Showing: 41-50 results of 1892

CHAPTER I A BOUT AT SINGLESTICK "Get thee down, laddie, I tell thee." This injunction, given for the third time, and in a broad north-country dialect, came from the guard of the York and Newcastle coach, a strange new thing in England. A wonderful vehicle the York and Newcastle coach, covering the eighty-six long miles between the two towns in the space of two-and-thirty hours, and as yet an object of delight, and almost of awe, to the... more...

CHAPTER I. A VIRGINIA PLANTATION. "I won't have it, Pearson; so it's no use your talking. If I had my way you shouldn't touch any of the field hands. And when I get my way—that won't be so very long—I will take very good care you shan't. But you shan't hit Dan." "He is not one of the regular house hands," was the reply; "and I shall appeal to Mrs. Wingfield as to whether I am to be interfered with in the discharge of my duties."... more...

Preface. The reconquest of the Soudan will ever be mentioned as one of the most difficult, and at the same time the most successful, enterprises ever undertaken. The task of carrying an army hundreds of miles across a waterless desert; conveying it up a great river, bristling with obstacles; defeating an enormously superior force, unsurpassed in the world for courage; and, finally, killing the leader of the enemy and crushing out the last spark... more...

Among the great wars of history there are few, if any, instances of so long and successfully sustained a struggle, against enormous odds, as that of the Seven Years' War, maintained by Prussia--then a small and comparatively insignificant kingdom--against Russia, Austria, and France simultaneously, who were aided also by the forces of most of the minor principalities of Germany. The population of Prussia was not more than five millions, while... more...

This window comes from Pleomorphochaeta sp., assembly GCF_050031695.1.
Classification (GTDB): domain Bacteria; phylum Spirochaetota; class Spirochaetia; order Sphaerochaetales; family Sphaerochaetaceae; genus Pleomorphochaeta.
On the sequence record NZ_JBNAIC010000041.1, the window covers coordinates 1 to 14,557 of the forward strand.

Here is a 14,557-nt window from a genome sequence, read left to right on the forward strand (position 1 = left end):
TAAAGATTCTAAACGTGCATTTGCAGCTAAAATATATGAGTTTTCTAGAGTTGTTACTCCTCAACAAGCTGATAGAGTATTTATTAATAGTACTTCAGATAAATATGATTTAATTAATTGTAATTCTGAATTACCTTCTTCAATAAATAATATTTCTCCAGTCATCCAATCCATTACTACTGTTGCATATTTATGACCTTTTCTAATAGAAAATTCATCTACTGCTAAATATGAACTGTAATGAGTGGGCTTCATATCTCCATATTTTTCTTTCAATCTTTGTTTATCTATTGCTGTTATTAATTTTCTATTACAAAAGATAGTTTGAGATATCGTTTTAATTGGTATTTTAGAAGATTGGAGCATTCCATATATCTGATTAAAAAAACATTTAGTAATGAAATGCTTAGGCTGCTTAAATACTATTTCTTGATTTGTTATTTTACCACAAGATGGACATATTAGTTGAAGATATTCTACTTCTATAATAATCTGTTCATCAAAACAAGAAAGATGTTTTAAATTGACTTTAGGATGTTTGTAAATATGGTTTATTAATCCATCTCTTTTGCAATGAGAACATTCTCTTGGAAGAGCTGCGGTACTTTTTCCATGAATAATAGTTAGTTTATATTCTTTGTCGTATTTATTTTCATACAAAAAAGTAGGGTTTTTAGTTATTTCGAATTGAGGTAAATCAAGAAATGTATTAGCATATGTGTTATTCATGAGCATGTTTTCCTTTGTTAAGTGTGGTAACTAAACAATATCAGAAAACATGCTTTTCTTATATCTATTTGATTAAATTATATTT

Captain Loraine’s farm in the Far West—Hot-headed young men—Our family—Uncle Denis taken sick—We set out to visit him—The corduroy road—A wayside hotel—Rough company—Appearance of the country—Crossing the ford at Green River—Nearly lost—A brave Negro—Gratitude of my parents—At Mr Silas Bracher’s plantation—Diogenes—Mammy Coe—The... more...


Chapter One. A Lucky Meeting. It was late afternoon, on a certain grey and dismal day, toward the latter part of February, that two men happened to encounter each other, after a long interval, upon the steps of the Migrants’ Club. The one—a tall, well-built, and exceedingly handsome man, with blond curly hair, and beard and moustache to match—was entering the building; while the other—a much shorter and stouter figure,... more...

Sagasta-weekee—A Happy Home in the Great Lone Land—Three Boys There Welcomed—The Sudden Coming of Winter—Various Sports Discussed—Hurrah for the Dogs—Useful Animals—Dog-whips—Kinesasis, the Dog-keeper. While a wintry storm was raging outside, in the month of November, three happy, excited boys were gathered around the breakfast table in a cozy home in a far North Land. To those who have not read... more...

CHAPTER I THE OPENING TERM "I've got a letter from Peter John." "What's the trouble with him? He ought to have been here yesterday or the day before." "I'm afraid Peter John never'll be on time. He doesn't seem to have taken that in his course. He'd never pass an 'exam' in punctuality." "What does he want?" "The poor chap begs us to meet him at the station." "What train?" "The two-seventeen." "Then we've no time to waste. Is he afraid... more...

A LONG GOOD-BYE. Gathering shadows—Harry's wonder—Ambiguous—A long good-bye—The anchor's weighed. It was a sad evening in the little farm by the church of Wilton, yet very sweet and summer-like without. Very sad it was in the low, dim, oak-panelled parlour, whose diamonded window looked across the quiet churchyard, with its swinging wicket, its gravel-path beneath green aisles of lindens, and all the countless "Grassy... more...

CHAPTER I. THE COLONY—REFLECTIONS ON THE PAST—IDEAS OF WILLIS THE PILOT—SOPHIA WOLSTON. The early adventures of the Swiss family, who were wrecked on an unknown coast in the Pacific Ocean, have already been given to the world. There are, however, many interesting details in their subsequent career which have not been made public. These, and the conversations with which they enlivened the long, dreary days of the rainy... more...